Ford's Volvo Lays Off 2,000 Workers

Ford-owned Volvo said Wednesday it had given layoff notices to 1,200 workers in Sweden following a $151 million first-quarter loss on declining U.S. sales.

The company said it has started negotiations with unions representing staff in Goteborg and Olofstrom in the west and southern parts of Sweden.

Volvo will also cancel contracts with around 500 consultants and plans to reduce its overseas work force by 300 people.

The company said the layoffs are part of a program to cut costs by around 4 billion kronor ($662 million).

"We must tackle the difficult market conditions, most of all in the U.S. market," Volvo Cars Chief Executive Fredrik Arp said.

The company said the weak U.S. dollar and rising raw material prices have weighed on results for a long time, but that the situation has deteriorated further with the continued decline in the U.S. market and weaker market conditions in Europe.

U.S.-based Ford Motor bought Volvo Cars in 1999.

Ford's stock price has slid in recent weeks amid record-high gasoline prices, a sluggish economy and the announcement that it no longer expects to return to profitability by 2009.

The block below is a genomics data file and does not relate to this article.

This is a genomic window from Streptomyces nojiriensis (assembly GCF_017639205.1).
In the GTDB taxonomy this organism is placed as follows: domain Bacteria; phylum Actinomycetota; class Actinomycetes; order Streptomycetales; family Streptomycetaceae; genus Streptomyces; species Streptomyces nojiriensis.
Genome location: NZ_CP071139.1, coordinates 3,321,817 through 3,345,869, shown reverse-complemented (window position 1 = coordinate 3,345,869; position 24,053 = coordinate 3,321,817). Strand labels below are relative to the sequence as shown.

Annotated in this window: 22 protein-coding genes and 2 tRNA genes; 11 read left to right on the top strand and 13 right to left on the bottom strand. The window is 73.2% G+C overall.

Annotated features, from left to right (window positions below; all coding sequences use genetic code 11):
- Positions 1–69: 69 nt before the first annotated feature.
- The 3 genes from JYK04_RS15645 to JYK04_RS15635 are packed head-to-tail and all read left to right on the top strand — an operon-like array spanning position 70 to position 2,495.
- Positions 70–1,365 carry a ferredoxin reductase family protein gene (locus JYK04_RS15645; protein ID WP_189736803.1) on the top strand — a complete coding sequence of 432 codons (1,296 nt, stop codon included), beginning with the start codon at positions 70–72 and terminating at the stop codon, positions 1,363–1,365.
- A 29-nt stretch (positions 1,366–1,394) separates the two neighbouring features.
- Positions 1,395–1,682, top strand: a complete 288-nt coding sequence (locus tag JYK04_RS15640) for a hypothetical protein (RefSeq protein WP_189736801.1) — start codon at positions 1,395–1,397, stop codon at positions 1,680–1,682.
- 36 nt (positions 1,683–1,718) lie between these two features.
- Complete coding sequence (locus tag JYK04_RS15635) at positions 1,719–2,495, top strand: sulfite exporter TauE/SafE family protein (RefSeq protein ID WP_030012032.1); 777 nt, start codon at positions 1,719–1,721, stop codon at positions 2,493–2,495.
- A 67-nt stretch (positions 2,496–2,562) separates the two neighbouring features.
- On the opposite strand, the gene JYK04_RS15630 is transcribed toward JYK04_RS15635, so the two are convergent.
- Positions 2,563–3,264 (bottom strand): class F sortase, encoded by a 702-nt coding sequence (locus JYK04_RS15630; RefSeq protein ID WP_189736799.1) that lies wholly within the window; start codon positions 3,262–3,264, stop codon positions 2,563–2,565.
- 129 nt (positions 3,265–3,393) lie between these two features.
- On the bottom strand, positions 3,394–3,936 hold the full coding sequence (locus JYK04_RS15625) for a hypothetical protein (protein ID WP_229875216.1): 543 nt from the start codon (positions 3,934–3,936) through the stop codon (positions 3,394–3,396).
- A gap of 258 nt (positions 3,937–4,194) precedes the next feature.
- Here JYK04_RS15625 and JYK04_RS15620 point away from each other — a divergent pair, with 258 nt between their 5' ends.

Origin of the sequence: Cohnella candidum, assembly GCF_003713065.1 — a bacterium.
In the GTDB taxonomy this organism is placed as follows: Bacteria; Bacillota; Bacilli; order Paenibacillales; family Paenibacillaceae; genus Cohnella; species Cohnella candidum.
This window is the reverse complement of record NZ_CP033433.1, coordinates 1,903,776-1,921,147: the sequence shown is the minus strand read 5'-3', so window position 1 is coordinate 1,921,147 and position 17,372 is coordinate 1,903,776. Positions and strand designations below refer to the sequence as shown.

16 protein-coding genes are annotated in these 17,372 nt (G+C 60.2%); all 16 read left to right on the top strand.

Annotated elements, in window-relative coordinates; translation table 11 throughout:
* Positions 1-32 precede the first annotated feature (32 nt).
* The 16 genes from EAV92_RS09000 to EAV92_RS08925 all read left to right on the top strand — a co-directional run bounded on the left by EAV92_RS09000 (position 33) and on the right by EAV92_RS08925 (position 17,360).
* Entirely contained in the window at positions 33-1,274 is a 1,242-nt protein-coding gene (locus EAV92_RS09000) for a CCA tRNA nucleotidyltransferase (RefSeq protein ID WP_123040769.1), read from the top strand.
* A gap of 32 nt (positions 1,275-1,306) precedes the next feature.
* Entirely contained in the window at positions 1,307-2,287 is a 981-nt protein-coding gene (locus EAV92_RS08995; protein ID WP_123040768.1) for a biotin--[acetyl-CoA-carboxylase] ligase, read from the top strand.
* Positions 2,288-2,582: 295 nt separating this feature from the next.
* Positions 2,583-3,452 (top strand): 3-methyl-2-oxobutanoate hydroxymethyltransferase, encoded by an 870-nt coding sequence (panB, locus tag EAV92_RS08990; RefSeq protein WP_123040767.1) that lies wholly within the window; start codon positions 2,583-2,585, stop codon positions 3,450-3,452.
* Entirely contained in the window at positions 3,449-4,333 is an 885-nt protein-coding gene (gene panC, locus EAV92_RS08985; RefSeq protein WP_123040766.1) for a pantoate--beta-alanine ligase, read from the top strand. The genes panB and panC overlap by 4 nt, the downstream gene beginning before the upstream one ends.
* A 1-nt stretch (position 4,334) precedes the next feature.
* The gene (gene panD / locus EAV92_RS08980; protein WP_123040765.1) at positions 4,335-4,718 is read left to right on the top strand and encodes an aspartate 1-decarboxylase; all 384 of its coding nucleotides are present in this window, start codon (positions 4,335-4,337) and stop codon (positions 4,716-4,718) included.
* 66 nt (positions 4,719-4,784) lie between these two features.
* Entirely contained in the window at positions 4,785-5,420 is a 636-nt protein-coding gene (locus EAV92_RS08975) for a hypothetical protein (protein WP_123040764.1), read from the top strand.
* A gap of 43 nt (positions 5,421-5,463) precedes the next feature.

The top deputy of prominent Ford shareholder Kirk Kerkorian, former Chrysler Chief Financial Officer Jerry York, recently suggested Ford should sell its Mercury and Volvo brands.

However, while the company has earlier sold its Aston Martin, Land Rover and Jaguar brands, it has said it plans to keep Volvo and work on making the unit more profitable.

Ford is also trying to cut costs amid a dismal environment.

The company's sales fell 16 percent in May.

Faced with a continuing plunge in pickup truck and sport utility vehicle sales, Ford Motor said Friday it would delay production of its new F-150 pickup truck and announced other factory cuts.